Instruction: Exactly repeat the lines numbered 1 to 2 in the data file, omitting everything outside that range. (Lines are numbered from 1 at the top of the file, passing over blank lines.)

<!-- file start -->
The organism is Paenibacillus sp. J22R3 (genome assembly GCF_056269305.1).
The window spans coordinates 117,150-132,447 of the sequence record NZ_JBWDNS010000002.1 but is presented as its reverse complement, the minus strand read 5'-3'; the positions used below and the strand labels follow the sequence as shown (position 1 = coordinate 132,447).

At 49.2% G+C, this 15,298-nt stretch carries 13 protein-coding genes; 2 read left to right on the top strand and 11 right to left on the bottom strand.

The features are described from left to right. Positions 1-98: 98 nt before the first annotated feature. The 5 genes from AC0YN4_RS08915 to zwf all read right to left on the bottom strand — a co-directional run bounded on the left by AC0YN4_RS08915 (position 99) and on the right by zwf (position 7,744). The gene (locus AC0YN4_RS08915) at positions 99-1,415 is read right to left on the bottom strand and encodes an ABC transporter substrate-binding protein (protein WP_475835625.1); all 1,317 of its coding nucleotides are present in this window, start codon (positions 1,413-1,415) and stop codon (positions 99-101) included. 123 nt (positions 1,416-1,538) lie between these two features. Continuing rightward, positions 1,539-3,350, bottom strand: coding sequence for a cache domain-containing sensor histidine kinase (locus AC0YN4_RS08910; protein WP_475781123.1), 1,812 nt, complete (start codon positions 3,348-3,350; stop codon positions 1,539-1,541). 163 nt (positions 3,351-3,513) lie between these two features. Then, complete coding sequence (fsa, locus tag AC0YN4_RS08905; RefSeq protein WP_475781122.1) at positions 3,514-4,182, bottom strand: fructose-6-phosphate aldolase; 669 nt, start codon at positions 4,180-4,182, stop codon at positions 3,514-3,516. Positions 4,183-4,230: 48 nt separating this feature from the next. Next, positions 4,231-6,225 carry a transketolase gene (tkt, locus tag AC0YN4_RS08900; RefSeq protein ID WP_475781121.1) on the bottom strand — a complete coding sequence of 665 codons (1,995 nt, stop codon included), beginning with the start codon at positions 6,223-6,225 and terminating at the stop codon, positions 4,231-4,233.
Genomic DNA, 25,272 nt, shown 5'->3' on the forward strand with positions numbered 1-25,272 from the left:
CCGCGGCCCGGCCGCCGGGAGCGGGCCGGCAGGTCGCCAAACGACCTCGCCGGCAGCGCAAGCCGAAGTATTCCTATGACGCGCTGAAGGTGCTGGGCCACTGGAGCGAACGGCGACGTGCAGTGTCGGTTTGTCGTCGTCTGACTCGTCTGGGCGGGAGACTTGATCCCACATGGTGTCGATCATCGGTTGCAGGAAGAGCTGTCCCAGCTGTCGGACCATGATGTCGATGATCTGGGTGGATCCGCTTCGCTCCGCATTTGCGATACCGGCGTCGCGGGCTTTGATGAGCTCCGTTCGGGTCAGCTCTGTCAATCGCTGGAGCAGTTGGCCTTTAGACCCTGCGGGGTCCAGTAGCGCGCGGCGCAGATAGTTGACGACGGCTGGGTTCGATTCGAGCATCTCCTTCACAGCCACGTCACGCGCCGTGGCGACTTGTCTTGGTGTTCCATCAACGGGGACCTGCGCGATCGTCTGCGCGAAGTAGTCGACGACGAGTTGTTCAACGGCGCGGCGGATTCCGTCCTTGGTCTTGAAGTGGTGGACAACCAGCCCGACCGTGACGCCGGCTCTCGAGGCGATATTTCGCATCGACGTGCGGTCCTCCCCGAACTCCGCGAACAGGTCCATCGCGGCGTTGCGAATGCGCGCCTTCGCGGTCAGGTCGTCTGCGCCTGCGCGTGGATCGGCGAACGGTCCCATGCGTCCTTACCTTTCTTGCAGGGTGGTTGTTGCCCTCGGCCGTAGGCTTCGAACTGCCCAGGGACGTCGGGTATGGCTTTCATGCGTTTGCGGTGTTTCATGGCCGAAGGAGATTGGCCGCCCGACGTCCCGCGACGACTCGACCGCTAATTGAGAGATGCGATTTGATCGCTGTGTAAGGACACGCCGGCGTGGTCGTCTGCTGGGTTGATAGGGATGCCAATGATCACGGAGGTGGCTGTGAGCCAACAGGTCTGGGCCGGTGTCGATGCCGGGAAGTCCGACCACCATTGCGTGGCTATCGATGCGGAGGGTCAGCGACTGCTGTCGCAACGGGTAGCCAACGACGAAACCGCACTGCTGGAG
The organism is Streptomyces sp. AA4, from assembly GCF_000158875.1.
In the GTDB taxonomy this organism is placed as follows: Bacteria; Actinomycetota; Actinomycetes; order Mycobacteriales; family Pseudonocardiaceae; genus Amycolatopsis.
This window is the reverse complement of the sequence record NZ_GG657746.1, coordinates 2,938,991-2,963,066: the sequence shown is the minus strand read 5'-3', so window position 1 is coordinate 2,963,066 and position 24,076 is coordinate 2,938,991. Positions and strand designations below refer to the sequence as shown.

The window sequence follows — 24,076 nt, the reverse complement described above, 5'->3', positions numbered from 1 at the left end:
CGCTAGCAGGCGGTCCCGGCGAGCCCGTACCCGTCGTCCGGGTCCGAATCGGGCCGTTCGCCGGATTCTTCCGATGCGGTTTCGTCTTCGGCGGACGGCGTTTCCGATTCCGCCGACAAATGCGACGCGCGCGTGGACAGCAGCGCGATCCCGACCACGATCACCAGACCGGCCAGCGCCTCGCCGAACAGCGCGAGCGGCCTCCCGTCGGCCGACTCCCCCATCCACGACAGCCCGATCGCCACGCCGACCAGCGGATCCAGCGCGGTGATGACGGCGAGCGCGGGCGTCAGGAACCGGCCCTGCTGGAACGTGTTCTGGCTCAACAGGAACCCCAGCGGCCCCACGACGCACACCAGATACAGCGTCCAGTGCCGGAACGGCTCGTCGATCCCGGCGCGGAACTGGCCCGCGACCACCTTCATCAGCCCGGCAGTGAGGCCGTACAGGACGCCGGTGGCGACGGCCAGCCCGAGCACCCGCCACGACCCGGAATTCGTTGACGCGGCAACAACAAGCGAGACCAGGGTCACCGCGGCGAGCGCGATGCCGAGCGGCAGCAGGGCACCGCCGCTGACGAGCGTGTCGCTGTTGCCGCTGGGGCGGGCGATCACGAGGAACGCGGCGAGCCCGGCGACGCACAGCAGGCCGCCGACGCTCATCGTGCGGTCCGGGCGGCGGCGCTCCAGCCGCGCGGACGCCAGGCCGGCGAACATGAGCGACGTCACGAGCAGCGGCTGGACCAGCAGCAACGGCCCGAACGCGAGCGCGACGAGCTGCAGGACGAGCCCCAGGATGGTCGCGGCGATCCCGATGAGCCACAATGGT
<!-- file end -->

The organism is Paenibacillus sp. J22R3 (genome assembly GCF_056269305.1).
The window spans coordinates 117,150-132,447 of the sequence record NZ_JBWDNS010000002.1 but is presented as its reverse complement, the minus strand read 5'-3'; the positions used below and the strand labels follow the sequence as shown (position 1 = coordinate 132,447).